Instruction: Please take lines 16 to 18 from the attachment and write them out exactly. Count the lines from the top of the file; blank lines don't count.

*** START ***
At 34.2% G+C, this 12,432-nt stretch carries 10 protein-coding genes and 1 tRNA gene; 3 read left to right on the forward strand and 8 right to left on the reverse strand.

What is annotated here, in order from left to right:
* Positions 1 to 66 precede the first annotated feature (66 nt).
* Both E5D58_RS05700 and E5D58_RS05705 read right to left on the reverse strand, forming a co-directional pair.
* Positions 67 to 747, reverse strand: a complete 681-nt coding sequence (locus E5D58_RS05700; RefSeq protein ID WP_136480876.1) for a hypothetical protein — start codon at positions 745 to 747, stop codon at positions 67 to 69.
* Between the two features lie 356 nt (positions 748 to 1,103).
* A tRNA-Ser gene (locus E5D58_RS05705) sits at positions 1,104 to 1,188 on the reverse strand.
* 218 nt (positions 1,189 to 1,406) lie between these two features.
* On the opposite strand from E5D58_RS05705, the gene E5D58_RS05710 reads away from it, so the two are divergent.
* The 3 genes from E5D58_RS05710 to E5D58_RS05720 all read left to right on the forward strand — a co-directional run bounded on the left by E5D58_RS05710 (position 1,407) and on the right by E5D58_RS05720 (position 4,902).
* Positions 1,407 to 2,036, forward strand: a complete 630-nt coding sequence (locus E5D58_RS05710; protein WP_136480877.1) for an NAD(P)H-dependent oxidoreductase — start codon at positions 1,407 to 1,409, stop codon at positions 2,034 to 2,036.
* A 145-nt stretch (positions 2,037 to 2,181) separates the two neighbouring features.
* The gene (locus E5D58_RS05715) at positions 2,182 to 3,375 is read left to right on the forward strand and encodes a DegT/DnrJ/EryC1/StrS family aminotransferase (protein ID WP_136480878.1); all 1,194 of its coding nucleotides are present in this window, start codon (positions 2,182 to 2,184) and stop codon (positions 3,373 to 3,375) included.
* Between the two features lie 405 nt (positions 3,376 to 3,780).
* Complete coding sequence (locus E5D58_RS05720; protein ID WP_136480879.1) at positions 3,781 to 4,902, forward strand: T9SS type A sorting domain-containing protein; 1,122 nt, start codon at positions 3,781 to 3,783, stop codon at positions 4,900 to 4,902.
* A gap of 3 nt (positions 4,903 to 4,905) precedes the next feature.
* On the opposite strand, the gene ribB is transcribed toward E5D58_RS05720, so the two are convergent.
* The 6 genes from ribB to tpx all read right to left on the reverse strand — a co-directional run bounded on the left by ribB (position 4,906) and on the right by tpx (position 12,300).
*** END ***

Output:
* A gap of 3 nt (positions 4,903 to 4,905) precedes the next feature.
* On the opposite strand, the gene ribB is transcribed toward E5D58_RS05720, so the two are convergent.
* The 6 genes from ribB to tpx all read right to left on the reverse strand — a co-directional run bounded on the left by ribB (position 4,906) and on the right by tpx (position 12,300).